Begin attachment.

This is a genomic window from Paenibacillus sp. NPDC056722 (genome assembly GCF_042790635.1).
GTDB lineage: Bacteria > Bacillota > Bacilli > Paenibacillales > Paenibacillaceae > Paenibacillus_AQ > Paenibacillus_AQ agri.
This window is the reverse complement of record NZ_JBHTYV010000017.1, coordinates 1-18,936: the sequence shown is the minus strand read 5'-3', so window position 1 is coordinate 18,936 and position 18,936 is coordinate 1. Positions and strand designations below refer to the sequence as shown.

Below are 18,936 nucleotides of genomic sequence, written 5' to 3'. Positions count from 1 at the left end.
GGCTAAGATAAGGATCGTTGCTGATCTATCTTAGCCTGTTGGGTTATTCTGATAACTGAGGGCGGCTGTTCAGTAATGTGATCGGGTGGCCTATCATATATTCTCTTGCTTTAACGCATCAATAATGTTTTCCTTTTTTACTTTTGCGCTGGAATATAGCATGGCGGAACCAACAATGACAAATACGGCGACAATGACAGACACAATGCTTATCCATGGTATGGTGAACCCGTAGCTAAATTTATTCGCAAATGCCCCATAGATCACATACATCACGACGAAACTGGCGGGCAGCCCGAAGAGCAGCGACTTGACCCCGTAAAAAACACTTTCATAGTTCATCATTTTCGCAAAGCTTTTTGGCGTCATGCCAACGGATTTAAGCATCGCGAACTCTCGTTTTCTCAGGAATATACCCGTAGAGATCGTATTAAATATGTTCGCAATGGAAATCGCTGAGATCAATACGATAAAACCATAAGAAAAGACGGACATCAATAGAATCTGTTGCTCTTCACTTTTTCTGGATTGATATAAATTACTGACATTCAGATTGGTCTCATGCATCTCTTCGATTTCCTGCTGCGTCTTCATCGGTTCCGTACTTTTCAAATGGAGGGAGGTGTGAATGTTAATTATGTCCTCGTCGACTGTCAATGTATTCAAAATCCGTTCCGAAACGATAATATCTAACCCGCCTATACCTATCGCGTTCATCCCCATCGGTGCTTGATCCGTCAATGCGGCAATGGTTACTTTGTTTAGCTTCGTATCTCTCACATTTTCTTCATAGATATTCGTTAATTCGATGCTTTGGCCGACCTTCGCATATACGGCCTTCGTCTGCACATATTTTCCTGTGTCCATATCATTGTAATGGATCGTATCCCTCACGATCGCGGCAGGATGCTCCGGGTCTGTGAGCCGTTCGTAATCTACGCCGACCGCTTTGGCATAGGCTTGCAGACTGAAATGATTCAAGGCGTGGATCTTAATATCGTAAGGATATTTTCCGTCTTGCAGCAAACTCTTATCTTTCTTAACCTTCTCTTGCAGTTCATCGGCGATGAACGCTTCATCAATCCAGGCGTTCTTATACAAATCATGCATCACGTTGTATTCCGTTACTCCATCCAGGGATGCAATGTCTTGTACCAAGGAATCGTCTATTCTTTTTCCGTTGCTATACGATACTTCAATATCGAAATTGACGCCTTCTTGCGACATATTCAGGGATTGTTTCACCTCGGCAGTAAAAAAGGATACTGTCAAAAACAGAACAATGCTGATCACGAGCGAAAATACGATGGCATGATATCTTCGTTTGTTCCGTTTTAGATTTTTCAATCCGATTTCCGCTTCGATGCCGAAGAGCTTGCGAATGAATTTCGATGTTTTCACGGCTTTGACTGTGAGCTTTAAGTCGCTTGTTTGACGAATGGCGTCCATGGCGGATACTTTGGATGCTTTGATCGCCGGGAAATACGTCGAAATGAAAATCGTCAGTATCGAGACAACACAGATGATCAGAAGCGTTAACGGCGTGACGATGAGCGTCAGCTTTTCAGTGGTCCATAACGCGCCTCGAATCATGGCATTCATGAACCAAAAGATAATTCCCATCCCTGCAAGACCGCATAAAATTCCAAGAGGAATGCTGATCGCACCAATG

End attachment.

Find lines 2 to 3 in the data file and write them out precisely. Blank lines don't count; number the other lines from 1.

GTDB lineage: Bacteria > Bacillota > Bacilli > Paenibacillales > Paenibacillaceae > Paenibacillus_AQ > Paenibacillus_AQ agri.
This window is the reverse complement of record NZ_JBHTYV010000017.1, coordinates 1-18,936: the sequence shown is the minus strand read 5'-3', so window position 1 is coordinate 18,936 and position 18,936 is coordinate 1. Positions and strand designations below refer to the sequence as shown.